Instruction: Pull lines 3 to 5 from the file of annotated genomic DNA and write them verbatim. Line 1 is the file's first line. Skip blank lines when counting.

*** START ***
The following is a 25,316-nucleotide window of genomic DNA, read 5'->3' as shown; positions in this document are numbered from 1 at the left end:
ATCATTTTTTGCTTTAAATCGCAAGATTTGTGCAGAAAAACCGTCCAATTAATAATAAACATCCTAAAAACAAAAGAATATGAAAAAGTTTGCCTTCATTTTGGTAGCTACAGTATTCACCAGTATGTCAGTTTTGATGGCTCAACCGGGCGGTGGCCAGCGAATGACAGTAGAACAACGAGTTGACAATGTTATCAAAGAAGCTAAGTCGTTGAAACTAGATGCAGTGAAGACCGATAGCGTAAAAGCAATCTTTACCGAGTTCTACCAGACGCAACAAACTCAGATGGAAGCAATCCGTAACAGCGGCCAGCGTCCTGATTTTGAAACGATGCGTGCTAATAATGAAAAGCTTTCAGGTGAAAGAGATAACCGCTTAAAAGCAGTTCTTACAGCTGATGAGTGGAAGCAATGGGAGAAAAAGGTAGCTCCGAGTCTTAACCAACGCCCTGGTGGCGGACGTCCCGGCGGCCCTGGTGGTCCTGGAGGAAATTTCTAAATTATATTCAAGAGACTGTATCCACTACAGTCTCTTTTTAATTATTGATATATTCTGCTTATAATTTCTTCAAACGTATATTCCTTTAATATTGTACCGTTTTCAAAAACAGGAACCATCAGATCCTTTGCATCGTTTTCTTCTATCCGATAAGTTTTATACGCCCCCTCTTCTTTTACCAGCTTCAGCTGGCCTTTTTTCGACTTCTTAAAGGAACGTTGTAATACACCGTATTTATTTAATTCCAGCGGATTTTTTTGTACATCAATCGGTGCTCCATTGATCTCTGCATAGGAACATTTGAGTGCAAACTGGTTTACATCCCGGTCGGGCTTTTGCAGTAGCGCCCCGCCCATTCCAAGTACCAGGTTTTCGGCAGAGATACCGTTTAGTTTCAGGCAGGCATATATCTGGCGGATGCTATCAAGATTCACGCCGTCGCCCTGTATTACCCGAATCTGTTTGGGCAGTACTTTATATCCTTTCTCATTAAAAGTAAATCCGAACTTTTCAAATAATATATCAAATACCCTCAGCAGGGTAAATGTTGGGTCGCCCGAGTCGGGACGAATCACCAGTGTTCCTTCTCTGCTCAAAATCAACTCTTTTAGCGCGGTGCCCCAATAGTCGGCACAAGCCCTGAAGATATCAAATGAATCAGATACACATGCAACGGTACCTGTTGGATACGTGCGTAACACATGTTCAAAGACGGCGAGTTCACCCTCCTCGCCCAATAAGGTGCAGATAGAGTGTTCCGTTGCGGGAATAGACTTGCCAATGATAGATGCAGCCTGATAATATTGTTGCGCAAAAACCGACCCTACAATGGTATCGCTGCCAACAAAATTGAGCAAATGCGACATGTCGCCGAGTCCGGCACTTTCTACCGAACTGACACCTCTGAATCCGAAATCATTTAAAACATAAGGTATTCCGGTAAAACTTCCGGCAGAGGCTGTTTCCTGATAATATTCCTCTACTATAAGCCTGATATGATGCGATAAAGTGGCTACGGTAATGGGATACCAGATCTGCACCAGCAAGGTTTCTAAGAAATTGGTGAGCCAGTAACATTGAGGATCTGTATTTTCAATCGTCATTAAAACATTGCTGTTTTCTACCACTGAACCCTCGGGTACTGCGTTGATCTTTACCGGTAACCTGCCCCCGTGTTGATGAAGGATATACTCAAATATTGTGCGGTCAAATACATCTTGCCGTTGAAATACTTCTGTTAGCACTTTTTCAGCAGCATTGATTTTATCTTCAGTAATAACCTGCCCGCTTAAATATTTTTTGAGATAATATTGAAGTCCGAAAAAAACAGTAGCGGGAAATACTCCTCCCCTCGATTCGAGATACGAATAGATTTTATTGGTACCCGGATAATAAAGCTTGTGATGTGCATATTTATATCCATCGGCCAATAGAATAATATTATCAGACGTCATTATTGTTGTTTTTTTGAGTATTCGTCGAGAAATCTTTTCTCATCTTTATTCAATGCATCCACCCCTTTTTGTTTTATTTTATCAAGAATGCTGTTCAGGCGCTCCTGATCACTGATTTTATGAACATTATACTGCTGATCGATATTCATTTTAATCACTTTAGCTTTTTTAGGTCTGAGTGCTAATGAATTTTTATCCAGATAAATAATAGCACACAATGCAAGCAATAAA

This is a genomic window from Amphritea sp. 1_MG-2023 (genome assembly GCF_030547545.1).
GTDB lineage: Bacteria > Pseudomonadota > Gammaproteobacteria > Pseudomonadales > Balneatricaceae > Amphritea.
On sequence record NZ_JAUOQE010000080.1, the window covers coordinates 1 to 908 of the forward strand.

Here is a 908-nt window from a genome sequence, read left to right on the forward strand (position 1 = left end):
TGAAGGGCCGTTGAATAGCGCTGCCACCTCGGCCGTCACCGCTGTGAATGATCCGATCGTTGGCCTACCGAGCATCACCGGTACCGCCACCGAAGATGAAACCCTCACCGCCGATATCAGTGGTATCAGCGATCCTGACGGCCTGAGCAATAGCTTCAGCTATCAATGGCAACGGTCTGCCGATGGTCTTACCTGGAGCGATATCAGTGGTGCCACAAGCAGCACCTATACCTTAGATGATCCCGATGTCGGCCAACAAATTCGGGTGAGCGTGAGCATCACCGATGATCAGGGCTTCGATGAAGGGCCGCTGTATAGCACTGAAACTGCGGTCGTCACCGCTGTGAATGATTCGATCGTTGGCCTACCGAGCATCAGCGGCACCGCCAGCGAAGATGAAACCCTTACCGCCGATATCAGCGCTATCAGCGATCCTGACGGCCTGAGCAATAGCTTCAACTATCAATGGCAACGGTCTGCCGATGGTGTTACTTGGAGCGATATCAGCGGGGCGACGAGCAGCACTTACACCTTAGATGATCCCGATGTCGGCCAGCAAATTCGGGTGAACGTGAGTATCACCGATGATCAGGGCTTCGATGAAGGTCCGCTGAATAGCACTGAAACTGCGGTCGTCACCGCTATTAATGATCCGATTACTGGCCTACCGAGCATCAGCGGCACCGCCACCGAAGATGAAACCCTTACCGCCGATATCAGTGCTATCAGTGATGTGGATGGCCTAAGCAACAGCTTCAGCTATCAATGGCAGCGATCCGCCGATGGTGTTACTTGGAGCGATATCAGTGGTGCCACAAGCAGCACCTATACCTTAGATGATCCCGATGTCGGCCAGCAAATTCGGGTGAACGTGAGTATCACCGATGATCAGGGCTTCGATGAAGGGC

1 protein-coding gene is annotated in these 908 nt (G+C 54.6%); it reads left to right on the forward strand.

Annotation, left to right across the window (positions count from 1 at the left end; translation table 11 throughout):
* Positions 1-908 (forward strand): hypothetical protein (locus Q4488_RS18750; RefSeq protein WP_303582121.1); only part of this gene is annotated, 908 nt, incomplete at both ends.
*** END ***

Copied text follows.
This is a genomic window from Amphritea sp. 1_MG-2023 (genome assembly GCF_030547545.1).
GTDB lineage: Bacteria > Pseudomonadota > Gammaproteobacteria > Pseudomonadales > Balneatricaceae > Amphritea.
On sequence record NZ_JAUOQE010000080.1, the window covers coordinates 1 to 908 of the forward strand.